PLEASE SEE 'INDIA TRAVEL ADVICE EXCESS BAGGAGE' DOCUMENT FOR FURTHER DETAILS AND CHARGES, (located under the Documents Tab).
Railways were introduced in India in 1853, more than one and half a centuries ago, by the British, and today India boasts of the biggest network of railway lines in the world, and the rail system is very efficient, if not always on schedule. Travelling on Indian Railways gives you the opportunity to discover the Indian landscape and scenic beauty first hand and is generally more economical than flying domestic. It is one of the safest ways of travel in India. With classes ranging from luxurious to regular, it's the best way to get to know the country and its people. Most train passengers will be curious about you and happy to pass the time with a chat.
In central locations of big cities like airports or stations reliable pre-paid taxis are available and will save you money as well as the bargaining hassle. However beware of touts who would claim themselves to be running pre-paid taxis. Always collect the receipt from the counter first. The receipt has two parts - one part is for your reference and the other part you will need to handover to the taxi driver only after you reach your desired destination. The taxi driver will get his payment by submitting or producing this other part to the pre-paid taxi counter. Normal taxis running by meter are usually more common. In many non Metro Cities (or even in Metros depending on time) taxies or autos may ply without the usual meter.
While you can't take a cross-country bus-ride across India, buses are the second most popular way of travelling across states and the only cheap way of reaching many places not on the rail network (eg. Dharamsala).
Health and Medical Information
We recommend that you seek appropriate travel health advice from your regular GP practice. A good source of general information can be found at the NHS Fit for Travel website: https://www.fitfortravel.nhs.uk/
When in India only drink bottled water and be wary of fruits and vegetables that may have been washed in unclean water. Avoid ice in drinks or check that it has been made from safe water. If you do suffer from an upset stomach, we can recommend (from experience!) a bland diet of curd rice for a few days.
Always keep a tube of mosquito repellent with you. You may not find the same brands of medicines in India, so it would be best to always carry your own emergency medicines you might need for diarrhoea, fever, etc. During summer, the dry summer heat can drain you completely. Drink lots of water and fluids.
Sun Protection: the sun in India can be fierce, so make sure you pack plenty of sun creams for protection plus plenty of after sun. Lotions containing ‘cactus juice’ are especially good for soothing any sunburn.
Please check the following websites for current advice on travelling to India:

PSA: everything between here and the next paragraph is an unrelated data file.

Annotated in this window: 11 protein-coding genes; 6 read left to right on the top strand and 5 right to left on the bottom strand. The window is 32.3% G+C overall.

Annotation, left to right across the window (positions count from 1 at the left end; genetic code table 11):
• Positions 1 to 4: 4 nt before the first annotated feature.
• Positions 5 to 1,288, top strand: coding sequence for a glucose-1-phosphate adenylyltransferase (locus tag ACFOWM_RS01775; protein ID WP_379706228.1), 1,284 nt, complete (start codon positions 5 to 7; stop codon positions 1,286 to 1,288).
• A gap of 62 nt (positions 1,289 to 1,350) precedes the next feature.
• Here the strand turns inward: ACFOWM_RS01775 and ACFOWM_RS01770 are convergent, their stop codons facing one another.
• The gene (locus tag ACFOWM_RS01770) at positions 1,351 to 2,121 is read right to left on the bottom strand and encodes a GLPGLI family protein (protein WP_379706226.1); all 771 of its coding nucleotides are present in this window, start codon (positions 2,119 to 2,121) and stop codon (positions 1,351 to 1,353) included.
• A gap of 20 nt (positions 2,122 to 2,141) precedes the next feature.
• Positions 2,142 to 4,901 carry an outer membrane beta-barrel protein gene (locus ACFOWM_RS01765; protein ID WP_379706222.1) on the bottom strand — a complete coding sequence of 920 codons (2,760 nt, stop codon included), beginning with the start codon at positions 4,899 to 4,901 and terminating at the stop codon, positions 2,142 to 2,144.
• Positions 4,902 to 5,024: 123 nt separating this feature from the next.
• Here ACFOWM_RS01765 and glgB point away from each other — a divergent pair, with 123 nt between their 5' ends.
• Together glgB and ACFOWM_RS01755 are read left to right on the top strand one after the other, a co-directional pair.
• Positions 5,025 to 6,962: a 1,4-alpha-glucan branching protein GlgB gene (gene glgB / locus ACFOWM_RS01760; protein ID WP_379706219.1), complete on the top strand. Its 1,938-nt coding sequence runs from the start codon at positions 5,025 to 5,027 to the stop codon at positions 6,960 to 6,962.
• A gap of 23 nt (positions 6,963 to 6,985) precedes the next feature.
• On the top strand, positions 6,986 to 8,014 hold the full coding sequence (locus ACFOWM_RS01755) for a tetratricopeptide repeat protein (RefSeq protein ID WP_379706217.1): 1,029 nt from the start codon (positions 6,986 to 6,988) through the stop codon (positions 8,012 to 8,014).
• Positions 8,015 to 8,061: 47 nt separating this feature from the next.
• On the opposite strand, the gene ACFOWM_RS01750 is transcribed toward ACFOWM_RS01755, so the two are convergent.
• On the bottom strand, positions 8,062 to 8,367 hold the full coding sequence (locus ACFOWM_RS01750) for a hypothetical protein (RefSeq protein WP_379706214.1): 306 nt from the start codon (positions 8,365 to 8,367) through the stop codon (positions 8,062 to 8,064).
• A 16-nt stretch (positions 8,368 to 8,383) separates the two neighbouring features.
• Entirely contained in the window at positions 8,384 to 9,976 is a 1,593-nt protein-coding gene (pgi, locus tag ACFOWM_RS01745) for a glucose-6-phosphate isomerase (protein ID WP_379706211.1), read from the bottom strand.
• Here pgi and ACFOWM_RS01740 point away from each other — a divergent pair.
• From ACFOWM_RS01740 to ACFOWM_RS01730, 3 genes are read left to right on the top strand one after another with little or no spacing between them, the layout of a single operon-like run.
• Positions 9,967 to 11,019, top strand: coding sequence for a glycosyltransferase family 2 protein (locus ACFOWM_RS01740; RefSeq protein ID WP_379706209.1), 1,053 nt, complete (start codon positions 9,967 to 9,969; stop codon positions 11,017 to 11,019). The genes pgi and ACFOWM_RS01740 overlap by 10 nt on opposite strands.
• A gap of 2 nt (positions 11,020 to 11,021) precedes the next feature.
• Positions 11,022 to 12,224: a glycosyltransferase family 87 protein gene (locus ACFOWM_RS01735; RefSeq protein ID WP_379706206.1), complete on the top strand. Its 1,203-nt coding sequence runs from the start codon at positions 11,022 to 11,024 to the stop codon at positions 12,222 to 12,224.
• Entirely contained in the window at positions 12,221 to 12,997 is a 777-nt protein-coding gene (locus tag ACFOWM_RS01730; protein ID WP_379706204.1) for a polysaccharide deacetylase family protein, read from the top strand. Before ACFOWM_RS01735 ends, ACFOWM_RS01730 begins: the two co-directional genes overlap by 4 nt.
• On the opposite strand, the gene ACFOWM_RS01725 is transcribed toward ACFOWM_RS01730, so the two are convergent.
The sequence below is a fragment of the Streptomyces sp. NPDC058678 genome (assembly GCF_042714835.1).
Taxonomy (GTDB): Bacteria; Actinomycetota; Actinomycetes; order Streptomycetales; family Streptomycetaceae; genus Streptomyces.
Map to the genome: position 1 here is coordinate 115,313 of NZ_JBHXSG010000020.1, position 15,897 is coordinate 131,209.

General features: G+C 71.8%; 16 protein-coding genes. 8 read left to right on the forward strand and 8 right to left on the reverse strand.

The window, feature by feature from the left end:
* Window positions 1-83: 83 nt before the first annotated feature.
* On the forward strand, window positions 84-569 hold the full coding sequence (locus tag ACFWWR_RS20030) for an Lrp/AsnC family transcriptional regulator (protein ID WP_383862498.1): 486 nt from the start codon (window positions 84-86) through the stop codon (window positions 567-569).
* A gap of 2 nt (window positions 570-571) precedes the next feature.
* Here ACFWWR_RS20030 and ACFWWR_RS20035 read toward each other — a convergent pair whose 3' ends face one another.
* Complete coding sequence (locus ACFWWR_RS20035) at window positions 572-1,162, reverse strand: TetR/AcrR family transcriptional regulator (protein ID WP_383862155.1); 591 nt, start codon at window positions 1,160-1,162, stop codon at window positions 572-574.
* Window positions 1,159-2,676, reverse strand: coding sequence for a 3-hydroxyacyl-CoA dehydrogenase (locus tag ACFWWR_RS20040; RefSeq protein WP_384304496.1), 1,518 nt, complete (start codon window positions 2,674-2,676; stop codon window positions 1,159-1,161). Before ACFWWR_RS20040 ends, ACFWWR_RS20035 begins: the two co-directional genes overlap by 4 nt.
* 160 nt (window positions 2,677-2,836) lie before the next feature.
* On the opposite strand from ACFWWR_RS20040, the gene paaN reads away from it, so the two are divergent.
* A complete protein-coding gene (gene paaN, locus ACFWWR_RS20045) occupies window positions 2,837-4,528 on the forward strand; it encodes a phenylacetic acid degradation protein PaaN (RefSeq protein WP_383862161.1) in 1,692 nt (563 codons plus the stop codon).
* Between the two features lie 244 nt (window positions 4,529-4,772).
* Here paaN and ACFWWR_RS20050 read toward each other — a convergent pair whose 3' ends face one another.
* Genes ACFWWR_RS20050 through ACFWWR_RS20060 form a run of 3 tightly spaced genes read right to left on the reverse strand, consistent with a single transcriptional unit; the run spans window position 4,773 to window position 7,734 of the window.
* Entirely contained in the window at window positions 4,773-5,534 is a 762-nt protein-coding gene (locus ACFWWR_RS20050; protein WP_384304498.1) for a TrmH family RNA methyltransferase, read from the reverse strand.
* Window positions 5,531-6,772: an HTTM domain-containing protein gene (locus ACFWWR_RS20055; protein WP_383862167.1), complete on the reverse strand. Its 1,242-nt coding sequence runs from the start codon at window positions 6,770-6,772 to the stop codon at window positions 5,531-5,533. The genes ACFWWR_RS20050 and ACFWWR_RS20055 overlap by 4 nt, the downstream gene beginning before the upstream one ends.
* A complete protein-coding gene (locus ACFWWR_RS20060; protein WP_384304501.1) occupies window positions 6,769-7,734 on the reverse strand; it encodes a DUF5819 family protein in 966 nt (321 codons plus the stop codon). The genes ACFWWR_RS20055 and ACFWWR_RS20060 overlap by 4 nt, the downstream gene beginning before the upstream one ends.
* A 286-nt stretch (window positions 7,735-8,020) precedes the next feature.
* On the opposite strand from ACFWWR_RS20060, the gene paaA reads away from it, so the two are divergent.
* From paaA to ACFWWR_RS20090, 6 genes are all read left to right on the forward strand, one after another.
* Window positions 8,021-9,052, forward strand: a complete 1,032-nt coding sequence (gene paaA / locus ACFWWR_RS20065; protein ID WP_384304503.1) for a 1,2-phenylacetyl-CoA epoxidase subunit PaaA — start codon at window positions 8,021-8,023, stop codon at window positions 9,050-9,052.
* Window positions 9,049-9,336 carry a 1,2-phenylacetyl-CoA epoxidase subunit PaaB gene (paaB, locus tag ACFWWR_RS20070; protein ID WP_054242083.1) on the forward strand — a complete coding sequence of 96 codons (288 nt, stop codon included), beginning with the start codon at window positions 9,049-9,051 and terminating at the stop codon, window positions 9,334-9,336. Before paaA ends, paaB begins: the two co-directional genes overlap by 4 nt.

Food, Drink and Cuisine Advice
Water for drinking, brushing teeth or making ice should first be boiled or otherwise sterilised. Milk is often unpasteurised and should be boiled. Avoid dairy products likely to have been made from non-boiled milk. Only eat well-cooked meat and fish. Do not eat salads, vegetables should be cooked and peel your own fruit. Don’t eat street vendor food unless it is piping hot. Tap water is not safe to drink, rely on bottled water which is widely available. However, do check the seal on bottled water. . In restaurants insist that they bring a sealed bottle to your table.
Indian food is world-renowned for its tantalising flavours, spiciness and enormous variety. Curries are created from the subtle and delicate blending of spices such as cumin, turmeric, cardamom, ginger, coriander, nutmeg and poppy seed although these vary from region to region and every spice has medicinal properties and use.
Vegetable dishes are more common than in Europe, particularly in the fruity, coconutty dishes of southern India, while northern India has an entirely different but equally satisfying cuisine to sample. Breads like parathas, chapatis, naans and rotis are also part of the main diet in several states like Punjab, Haryana and Uttar Pradesh. Achars (pickles), relishes and chutneys again vary by region and add more resonance to amazing meals. Beef is not served in many parts of India. Pork is also not easily available. Eat non-vegetarian food only in good restaurants. The meat in cheaper and smaller places can be of dubious quality so best avoided. Good quality vegetarian food is easily available. Curd or yogurt is served with most meals. It is a natural aid to digestion and helps temper the spicy food. Local culinary delights are part of the joy of travelling!
Sweets or mithai too have regional specialities. They tend to be milk based and some are syrupy and fried. Well-known northern sweets are gulab jamun, jalebi (it’s worth watching how these syprup-based confections are made in the street), kulfi, kheer, halwa and laddu. From the east are rasgulla and rasmalai. The south has several burfi and halwa-type desserts like coconut burfi and badam halwa made from almonds.
While care should be taken in where one eats, exceptional food can be had in the most humble surroundings such as food at ashrams as can be found in 5-star restaurants. Non-vegetarians will find fabulously spiced mutton dishes according to regional specialities including fish dishes typical to coastal areas.
10 to 15% is usual in restaurants that impose no service fee; optional where service fee is added to bill.
Climate and Weather
The weather is mainly hot most of the year with significant variations from region to region. The best time to visit is generally between October and March when conditions are pleasant across the country - although there can be lingering morning fog around Delhi and Agra in December/January. From April to June it can get unbearably hot in the north and increasingly humid in the south. The rainy season (July to September) is probably best avoided if possible, although if you are heading to India for Ayurvedic health treatments, the monsoon time is particularly recommended. The Himalayan region can be very cold from December to January. The foothills, which provide a welcome escape from the heat of the plains, are at their best between March and June, and again in September after the rains.